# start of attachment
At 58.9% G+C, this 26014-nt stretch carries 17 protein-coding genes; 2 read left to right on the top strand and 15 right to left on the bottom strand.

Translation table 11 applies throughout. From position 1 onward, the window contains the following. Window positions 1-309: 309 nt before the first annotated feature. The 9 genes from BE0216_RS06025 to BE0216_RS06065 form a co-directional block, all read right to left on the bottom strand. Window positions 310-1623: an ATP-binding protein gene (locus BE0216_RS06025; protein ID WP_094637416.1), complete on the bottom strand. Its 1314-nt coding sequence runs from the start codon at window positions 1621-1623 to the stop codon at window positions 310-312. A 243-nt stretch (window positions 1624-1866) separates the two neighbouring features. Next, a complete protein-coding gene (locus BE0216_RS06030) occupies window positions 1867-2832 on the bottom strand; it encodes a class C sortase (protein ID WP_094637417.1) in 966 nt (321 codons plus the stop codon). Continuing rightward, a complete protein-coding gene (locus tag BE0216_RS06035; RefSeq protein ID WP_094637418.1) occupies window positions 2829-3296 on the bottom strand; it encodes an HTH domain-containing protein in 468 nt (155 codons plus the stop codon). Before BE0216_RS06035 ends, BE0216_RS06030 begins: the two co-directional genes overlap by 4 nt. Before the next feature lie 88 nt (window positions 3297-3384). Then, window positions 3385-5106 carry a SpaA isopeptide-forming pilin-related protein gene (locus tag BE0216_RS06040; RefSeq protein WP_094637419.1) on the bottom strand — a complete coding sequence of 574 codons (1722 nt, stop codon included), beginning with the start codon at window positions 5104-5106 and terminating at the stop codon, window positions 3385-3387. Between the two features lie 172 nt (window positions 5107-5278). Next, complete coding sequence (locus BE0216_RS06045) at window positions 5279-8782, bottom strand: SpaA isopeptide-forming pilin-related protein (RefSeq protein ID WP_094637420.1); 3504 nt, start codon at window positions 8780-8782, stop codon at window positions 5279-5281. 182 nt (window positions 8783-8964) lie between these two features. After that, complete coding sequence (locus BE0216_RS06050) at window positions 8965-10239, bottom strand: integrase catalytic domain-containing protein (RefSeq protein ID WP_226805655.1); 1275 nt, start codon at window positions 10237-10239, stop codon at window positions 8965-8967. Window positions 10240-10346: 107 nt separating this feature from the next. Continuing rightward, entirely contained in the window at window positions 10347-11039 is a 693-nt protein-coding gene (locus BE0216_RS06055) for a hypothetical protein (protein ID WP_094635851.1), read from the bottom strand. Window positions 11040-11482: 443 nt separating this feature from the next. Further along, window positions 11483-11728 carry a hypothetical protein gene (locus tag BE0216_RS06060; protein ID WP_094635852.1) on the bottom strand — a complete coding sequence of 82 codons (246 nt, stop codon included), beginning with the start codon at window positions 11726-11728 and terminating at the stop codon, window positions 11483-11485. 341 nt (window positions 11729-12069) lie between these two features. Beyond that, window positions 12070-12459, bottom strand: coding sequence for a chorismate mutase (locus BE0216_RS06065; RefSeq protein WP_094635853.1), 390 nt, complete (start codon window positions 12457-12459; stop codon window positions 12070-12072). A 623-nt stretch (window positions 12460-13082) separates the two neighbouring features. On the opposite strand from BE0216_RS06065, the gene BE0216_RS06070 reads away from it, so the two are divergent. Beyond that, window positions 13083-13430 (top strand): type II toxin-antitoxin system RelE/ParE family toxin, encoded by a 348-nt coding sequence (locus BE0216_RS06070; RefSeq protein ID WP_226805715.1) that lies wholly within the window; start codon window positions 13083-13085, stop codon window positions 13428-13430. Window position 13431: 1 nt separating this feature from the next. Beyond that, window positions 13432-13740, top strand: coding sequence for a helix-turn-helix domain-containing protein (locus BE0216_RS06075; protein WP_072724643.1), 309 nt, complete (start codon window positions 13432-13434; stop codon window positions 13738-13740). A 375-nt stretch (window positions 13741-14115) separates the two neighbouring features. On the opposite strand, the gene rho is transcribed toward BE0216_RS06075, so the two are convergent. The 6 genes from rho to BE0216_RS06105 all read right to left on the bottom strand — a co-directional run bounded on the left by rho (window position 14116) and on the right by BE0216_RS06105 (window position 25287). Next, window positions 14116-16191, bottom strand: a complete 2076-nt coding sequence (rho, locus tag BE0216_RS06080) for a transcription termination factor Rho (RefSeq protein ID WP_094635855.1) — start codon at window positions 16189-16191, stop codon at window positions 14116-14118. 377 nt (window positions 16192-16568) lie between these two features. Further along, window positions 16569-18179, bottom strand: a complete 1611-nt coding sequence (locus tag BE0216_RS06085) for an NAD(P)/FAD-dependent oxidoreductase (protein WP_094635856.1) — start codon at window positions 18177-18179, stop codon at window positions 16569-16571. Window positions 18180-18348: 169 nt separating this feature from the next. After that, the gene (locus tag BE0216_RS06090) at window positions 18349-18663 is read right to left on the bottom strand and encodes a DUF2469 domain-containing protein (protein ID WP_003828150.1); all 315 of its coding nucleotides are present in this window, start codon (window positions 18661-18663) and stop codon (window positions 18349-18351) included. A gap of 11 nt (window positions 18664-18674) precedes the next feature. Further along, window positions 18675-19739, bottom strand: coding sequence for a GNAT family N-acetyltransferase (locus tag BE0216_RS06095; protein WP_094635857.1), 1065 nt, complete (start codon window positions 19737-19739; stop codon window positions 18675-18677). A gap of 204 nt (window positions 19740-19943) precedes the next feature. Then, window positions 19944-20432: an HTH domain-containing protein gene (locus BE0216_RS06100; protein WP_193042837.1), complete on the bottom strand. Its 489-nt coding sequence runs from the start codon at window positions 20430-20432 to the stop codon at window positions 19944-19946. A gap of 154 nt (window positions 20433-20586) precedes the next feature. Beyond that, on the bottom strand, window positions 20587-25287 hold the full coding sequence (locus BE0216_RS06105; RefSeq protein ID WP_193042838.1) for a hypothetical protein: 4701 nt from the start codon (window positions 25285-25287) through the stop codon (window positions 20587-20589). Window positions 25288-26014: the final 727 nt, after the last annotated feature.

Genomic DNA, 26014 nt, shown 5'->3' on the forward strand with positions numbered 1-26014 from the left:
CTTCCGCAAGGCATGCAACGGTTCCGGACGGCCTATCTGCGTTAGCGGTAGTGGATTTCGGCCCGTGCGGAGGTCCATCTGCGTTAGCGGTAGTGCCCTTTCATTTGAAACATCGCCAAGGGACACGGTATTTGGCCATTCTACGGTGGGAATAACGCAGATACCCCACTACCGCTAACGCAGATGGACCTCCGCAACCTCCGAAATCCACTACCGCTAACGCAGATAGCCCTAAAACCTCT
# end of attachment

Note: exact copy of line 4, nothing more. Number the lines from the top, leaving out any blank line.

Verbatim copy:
CTTCCGCAAGGCATGCAACGGTTCCGGACGGCCTATCTGCGTTAGCGGTAGTGGATTTCGGCCCGTGCGGAGGTCCATCTGCGTTAGCGGTAGTGCCCTTTCATTTGAAACATCGCCAAGGGACACGGTATTTGGCCATTCTACGGTGGGAATAACGCAGATACCCCACTACCGCTAACGCAGATGGACCTCCGCAACCTCCGAAATCCACTACCGCTAACGCAGATAGCCCTAAAACCTCT